Our summer in beans

For Alaskans who grew beans in this year’s abnormal heat, the harvest exceeded expectations.

It may have even induced a little panic for those who sowed generously. Pleas from fellow Anchorage gardeners normally associated with runaway zucchini started showing up in my Facebook feed, in the context of beans.

Fortunately, our household ended up with just the right amount for two bean eaters’ annual needs.

Well, to be honest, at the end of the summer, I could have used couple more pounds of snap-tender beans to experiment with lacto-fermented recipes. But at that point, all but a few pods were swollen and ready for shelling.

I can’t complain though. This summer was a sizzling success story for beans. We vacuum packed them. We made a few beautiful jars of tightly-packed dilly beans. We “quickled” them with kombu and lemon. I added them to cabbage ferments, stir fries, and stews.

Shelling half-runner beans for freezing and drying.

This year I eschewed dependable, prolific bush beans and only grew runner bean varieties: my favorite St. George red-and-white variety; a few mystery beans saved from last year that grew to resemble the St. George variety; and a white-flowered, half-runner variety re-gifted by a gardener friend.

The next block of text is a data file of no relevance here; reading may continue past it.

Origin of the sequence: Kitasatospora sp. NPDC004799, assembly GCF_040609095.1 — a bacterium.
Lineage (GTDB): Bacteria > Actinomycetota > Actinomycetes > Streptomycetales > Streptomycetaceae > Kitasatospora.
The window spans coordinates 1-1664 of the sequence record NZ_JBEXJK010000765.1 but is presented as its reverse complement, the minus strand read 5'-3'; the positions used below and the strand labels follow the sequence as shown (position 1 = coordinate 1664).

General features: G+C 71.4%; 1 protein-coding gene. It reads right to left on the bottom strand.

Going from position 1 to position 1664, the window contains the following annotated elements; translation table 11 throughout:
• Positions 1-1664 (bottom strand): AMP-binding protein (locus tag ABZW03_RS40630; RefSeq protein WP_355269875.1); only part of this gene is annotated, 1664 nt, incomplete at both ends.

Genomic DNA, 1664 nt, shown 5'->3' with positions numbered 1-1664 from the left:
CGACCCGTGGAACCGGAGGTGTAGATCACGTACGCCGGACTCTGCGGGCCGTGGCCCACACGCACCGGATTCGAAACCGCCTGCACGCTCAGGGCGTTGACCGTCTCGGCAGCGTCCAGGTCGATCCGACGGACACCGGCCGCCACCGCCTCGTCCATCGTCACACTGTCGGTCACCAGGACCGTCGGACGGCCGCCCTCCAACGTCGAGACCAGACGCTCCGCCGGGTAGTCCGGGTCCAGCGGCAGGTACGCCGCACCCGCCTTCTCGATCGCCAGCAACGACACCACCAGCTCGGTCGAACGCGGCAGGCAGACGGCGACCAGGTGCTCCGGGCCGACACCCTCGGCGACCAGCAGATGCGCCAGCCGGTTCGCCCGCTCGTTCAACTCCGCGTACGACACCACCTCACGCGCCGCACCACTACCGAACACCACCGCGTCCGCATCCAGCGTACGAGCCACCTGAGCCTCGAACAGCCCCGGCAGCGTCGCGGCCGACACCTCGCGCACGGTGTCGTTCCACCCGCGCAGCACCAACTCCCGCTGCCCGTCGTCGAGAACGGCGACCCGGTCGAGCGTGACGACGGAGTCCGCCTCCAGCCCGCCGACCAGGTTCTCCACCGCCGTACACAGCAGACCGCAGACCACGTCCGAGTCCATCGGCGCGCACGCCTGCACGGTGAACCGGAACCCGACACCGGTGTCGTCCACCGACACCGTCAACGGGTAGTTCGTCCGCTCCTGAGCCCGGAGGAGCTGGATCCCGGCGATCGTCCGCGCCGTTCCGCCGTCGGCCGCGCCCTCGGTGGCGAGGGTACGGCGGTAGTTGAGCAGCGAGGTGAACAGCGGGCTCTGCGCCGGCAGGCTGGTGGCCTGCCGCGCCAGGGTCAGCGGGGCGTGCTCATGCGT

From the get-go, the half-runner beans had tough shells, so I let all of those mature into shelling beans. Until flowering ended, they attracted hordes of bees.

At the end of the summer, I shelled a dozen or so of the driest half-runner beans for possible replanting in the deck trellis next summer. The rest went in the freezer, because I’m no expert (yet) in deciding when to dry out fresh beans versus freezing them.

Piles and piles of speckled St. George runner beans for the freezer.

Thanks to this summer’s large crop, the months ahead should provide many opportunities to try runner beans in a wider variety of winter recipes. Now … if only we had as much salmon in the freezer!